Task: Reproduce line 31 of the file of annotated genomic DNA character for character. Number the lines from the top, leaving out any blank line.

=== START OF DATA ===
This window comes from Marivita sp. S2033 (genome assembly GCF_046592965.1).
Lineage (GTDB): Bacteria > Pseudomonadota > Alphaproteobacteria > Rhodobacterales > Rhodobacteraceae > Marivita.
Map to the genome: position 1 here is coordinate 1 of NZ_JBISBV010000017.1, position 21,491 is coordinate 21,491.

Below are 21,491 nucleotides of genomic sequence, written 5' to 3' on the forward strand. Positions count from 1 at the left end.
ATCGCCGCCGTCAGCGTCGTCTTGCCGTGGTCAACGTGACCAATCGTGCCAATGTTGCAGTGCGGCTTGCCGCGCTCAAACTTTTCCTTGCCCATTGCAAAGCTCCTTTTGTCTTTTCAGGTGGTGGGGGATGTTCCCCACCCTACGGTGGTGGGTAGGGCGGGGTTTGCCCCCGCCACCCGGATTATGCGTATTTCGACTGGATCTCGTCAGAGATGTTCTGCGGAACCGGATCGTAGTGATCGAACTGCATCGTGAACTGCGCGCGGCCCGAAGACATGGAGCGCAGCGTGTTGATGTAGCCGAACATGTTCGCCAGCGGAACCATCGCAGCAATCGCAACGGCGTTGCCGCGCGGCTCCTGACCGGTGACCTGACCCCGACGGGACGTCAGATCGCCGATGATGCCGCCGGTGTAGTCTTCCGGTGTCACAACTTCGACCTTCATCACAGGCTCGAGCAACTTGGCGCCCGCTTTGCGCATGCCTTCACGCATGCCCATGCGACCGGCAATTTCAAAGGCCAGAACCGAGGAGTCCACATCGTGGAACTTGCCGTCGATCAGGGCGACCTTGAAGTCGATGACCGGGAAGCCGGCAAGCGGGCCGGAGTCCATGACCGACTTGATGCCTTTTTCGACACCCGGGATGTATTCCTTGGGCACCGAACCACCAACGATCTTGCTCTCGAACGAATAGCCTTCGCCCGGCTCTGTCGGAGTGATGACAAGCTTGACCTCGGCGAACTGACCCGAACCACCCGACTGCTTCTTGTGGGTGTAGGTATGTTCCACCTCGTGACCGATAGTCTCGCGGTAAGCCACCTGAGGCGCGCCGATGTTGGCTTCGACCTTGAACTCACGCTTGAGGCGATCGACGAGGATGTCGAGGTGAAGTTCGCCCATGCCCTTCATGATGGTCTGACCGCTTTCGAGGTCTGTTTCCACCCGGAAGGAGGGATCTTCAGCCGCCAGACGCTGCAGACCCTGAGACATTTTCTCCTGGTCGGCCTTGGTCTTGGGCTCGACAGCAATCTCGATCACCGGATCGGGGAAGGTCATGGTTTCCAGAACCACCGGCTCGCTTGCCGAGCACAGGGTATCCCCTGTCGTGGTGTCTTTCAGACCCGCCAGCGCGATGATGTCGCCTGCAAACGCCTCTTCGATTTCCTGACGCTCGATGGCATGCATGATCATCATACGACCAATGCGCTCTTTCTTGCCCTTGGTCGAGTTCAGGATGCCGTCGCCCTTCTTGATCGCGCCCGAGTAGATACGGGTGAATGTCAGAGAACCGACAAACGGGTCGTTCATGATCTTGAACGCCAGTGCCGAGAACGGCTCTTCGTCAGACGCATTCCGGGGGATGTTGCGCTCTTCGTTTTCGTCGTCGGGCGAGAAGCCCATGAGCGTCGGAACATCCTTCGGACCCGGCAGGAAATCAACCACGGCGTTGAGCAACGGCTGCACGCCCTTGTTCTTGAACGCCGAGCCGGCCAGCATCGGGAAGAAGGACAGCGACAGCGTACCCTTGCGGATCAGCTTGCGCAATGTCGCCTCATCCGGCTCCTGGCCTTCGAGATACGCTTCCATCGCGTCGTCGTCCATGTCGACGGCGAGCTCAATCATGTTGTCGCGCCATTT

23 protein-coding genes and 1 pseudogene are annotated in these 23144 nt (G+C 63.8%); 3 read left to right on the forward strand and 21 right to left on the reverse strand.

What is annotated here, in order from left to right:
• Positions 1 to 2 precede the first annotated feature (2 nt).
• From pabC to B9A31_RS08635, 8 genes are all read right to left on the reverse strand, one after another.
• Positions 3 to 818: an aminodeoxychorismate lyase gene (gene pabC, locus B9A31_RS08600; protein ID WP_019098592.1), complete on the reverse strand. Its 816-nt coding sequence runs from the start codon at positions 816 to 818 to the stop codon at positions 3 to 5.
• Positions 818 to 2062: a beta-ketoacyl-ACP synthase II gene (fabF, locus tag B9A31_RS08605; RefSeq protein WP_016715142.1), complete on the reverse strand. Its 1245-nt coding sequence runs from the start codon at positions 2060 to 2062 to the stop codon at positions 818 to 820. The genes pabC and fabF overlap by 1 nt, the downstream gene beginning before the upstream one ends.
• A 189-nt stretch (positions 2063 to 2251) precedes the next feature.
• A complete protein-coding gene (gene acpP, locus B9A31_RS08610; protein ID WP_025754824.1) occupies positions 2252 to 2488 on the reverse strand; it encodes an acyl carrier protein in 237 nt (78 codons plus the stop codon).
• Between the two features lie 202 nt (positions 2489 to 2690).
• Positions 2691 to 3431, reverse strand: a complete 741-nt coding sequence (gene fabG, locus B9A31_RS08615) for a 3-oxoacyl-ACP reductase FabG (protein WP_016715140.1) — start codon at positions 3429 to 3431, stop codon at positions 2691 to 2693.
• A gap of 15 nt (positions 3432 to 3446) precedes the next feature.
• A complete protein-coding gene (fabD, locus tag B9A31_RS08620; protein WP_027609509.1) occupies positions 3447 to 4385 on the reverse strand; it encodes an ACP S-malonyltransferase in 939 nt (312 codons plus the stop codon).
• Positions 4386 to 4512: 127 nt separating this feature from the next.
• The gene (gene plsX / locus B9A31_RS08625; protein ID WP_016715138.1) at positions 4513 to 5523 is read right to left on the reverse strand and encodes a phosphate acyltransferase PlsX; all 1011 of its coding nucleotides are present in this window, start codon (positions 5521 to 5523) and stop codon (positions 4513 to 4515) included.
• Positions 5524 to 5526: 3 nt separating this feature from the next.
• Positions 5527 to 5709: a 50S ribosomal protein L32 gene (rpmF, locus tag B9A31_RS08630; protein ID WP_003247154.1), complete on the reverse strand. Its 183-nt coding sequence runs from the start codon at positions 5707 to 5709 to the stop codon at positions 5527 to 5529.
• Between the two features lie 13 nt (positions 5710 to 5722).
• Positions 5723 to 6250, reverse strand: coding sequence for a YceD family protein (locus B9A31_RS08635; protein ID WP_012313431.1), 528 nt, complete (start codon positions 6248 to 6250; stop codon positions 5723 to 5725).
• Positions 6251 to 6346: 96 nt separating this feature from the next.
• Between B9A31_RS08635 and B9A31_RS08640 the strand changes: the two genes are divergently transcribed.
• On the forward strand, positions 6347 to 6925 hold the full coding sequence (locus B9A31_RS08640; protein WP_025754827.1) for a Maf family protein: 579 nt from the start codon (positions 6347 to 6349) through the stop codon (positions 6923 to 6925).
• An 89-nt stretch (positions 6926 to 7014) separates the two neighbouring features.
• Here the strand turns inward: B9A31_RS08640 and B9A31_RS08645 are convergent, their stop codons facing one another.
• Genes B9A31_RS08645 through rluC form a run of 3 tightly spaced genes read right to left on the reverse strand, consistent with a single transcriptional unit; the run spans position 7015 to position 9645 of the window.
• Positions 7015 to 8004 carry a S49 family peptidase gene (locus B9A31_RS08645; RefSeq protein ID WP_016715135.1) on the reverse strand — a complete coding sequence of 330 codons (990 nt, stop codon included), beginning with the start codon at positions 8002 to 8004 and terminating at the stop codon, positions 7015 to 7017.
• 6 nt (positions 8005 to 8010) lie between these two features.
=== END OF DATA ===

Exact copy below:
• 6 nt (positions 8005 to 8010) lie between these two features.